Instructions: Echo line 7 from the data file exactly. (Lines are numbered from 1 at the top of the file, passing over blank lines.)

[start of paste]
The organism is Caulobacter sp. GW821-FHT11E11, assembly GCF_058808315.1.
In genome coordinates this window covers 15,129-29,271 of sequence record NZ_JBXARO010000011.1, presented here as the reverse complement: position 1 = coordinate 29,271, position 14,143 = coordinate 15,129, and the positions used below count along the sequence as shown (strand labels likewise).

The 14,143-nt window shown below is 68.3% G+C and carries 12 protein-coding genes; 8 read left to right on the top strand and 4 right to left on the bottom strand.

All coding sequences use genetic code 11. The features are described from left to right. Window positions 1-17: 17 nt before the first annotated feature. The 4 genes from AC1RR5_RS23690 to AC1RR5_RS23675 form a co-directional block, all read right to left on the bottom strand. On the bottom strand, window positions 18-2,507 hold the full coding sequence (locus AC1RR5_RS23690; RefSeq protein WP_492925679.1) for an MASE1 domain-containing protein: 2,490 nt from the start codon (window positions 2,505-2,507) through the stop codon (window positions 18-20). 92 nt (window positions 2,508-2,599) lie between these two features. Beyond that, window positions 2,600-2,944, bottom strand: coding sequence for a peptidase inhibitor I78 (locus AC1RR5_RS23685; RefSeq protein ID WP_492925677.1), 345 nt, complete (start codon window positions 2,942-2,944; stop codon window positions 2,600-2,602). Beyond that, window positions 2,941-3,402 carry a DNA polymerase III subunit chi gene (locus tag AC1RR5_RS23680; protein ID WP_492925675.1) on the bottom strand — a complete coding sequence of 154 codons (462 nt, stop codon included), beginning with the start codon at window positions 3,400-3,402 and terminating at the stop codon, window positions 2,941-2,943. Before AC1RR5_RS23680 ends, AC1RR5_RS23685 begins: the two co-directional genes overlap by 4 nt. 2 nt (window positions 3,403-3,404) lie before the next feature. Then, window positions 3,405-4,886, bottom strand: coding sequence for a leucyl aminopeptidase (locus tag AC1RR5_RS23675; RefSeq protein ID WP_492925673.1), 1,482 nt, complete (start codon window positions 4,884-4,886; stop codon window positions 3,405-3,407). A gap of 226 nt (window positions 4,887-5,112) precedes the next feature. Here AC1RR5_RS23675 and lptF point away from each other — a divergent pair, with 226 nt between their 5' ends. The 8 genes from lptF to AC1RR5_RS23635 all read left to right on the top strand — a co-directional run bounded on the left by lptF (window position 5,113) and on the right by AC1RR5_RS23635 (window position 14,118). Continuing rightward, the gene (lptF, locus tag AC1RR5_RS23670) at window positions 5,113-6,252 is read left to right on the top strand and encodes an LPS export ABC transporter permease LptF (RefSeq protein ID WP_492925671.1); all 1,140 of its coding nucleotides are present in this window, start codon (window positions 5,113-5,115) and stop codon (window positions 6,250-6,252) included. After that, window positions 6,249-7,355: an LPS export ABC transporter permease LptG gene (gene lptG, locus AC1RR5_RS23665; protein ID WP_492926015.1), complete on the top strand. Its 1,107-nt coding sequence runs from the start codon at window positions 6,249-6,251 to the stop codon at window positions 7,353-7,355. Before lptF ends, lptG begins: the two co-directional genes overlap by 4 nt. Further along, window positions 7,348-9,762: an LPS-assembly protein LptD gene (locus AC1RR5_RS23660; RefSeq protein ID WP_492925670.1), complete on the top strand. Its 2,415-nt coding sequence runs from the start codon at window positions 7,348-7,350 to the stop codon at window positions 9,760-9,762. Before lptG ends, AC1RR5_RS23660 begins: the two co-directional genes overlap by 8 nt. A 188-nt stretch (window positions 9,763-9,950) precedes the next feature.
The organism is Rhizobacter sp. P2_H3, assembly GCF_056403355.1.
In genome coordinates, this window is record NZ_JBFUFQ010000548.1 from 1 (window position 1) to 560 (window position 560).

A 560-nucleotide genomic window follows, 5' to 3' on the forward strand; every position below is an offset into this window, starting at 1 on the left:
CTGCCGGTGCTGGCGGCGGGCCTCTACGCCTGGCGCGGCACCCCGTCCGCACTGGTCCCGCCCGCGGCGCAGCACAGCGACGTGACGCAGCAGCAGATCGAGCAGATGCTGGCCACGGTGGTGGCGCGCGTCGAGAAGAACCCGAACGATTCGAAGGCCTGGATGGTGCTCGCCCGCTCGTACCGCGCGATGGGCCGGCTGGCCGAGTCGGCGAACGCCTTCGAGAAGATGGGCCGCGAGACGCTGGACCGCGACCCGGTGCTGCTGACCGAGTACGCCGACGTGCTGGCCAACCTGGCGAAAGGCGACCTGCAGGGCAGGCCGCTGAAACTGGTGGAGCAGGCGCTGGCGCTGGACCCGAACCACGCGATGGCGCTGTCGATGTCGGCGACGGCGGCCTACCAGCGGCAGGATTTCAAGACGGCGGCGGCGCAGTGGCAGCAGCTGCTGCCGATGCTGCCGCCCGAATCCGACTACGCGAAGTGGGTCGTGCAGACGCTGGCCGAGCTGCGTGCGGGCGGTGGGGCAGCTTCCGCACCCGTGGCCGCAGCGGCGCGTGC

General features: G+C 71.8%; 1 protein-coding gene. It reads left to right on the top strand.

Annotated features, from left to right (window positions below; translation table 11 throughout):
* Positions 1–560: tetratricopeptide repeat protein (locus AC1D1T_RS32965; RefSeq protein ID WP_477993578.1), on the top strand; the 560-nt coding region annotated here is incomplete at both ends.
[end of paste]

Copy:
A 560-nucleotide genomic window follows, 5' to 3' on the forward strand; every position below is an offset into this window, starting at 1 on the left: